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U.N. Expert Hears Problems With Immigration Detention Medical Care

Tom Jawetz,
National Prison Project
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June 17, 2008

Yesterday, the ACLU formally welcomed a fact-finding mission to the U.S. by Philip Alston, the United Nations Special Rapporteur on Extrajudicial, Summary or Arbitrary Executions. Early this morning, my colleague Jody Kent and I had the opportunity to personally welcome him to our Washington, D.C., office with a cup of coffee and some conversation regarding deaths in U.S. jails, prisons, and immigration detention facilities.

The issue of deaths in immigration custody has gotten a good deal of press attention recently, and two weeks ago Congress held a hearing on the broader problem of poor medical care in immigration detention and the lack of transparency and oversight over U.S. Immigration and Customs Enforcement (ICE), the entity responsible for immigration detention. (You can read our testimony at the hearing.)

We spoke with Special Rapporteur Alston about the breadth of the problem, and offered some thoughts about what we believe might be done to address the problem. One important start is the Detainee Basic Medical Care Act of 2008, a bill that has been introduced in the House of Representatives by Rep. Zoe Lofgren (D-Calif.) (H.R. 5950) and in the Senate by Sen. Robert Menendez (D-N.J.) (S. 3005). The Act would require ICE to create some important policies that would help to ensure that detainees receive basic medical services, and that Congress and the Inspectors General of both the Department of Homeland Security and the Department of Justice have an opportunity to perform necessary oversight over in-custody deaths.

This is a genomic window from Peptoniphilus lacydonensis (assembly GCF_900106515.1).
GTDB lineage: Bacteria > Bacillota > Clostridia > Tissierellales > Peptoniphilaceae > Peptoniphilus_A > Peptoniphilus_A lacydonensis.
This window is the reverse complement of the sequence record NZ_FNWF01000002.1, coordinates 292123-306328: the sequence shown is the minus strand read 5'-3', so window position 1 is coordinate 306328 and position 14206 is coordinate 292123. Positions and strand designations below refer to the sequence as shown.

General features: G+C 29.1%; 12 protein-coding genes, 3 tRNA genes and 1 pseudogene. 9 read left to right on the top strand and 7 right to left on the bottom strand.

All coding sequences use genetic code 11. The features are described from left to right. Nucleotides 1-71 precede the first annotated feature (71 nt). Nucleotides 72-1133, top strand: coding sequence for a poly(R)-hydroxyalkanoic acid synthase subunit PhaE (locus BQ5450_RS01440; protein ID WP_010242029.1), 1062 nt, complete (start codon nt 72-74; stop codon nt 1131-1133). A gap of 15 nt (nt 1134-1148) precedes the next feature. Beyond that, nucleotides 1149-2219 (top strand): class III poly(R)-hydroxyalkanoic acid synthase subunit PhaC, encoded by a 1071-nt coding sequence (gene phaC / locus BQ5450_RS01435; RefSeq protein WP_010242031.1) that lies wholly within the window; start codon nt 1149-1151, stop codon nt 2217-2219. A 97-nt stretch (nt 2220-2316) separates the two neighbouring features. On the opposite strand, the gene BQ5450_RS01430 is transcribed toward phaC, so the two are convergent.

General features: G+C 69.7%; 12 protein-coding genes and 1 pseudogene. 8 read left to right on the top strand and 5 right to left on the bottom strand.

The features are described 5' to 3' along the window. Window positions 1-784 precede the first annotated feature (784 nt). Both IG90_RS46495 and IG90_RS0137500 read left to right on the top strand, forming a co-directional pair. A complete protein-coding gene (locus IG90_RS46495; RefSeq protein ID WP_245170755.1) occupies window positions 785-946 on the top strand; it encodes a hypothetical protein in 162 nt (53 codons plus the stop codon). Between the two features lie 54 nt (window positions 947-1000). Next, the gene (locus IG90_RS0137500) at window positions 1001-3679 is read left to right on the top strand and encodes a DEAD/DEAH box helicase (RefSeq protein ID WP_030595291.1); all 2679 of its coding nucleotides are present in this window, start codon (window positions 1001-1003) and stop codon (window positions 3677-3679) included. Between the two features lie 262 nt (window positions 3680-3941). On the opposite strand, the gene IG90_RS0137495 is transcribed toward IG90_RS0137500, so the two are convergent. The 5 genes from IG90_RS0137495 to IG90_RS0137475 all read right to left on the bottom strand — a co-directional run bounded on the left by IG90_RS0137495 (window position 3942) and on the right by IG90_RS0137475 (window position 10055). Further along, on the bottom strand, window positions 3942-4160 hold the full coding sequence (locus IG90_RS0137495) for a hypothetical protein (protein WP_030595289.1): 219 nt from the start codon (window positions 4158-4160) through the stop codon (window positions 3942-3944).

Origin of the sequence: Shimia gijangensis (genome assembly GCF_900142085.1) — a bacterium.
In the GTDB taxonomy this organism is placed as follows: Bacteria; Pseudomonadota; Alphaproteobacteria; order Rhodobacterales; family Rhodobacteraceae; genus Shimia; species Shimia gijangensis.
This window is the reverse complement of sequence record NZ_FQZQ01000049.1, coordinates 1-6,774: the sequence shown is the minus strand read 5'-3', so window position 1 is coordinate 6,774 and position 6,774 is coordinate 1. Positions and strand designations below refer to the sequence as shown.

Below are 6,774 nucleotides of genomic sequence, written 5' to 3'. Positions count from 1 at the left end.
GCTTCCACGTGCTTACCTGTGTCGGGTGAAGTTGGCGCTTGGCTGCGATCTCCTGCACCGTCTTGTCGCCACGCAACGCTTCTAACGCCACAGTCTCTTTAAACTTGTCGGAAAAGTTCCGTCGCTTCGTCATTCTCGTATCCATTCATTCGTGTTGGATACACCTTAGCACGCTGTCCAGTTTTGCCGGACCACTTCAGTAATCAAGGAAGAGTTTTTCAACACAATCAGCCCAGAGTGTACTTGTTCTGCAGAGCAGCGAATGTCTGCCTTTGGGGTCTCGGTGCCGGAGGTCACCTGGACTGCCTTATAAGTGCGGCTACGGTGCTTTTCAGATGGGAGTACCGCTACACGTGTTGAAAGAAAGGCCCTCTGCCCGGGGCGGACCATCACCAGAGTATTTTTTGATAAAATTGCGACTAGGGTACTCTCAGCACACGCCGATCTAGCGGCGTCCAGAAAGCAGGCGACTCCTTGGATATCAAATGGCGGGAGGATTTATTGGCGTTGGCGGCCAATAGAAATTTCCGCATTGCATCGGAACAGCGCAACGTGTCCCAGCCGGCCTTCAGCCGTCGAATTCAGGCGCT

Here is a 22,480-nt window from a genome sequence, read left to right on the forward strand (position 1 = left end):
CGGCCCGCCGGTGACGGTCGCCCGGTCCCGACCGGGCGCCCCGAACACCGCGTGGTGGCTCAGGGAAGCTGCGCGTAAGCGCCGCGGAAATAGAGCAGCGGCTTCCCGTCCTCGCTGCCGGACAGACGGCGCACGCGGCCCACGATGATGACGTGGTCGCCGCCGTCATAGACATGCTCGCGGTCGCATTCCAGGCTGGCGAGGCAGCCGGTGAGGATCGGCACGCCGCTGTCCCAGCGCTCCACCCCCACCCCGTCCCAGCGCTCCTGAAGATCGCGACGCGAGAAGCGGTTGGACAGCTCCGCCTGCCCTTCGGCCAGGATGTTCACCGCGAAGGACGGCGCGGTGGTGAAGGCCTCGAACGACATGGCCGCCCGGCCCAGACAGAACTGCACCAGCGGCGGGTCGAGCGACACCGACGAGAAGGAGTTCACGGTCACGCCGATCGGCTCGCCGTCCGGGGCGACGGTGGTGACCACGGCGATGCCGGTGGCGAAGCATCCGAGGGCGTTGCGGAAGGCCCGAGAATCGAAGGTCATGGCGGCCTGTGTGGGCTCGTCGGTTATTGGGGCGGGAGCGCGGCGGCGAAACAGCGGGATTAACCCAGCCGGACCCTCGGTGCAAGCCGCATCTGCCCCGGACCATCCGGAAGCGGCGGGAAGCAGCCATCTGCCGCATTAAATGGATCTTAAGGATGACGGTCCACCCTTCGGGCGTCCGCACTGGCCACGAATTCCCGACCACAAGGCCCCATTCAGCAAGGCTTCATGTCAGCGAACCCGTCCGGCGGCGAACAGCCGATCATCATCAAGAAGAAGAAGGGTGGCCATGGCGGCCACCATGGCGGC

But while the Detainee Basic Medical Care Act is an important step in the right direction, it is certainly not a panacea. As we explained to Special Rapporteur Alston, the key problem is our country’s overreliance on detention in general, but more specifically with respect to vulnerable populations such as survivors of torture, asylum-seekers, and people with severe medical and mental health problems who pose no danger to society and clearly are not a flight risk.

For these individuals and others, they are alternatives to secure detention that are more humane, less punitive, and extremely effective at ensuring attendance at immigration proceedings. The bean counters out there will also appreciate how much taxpayer money the federal government could save by pursuing these superior alternatives.

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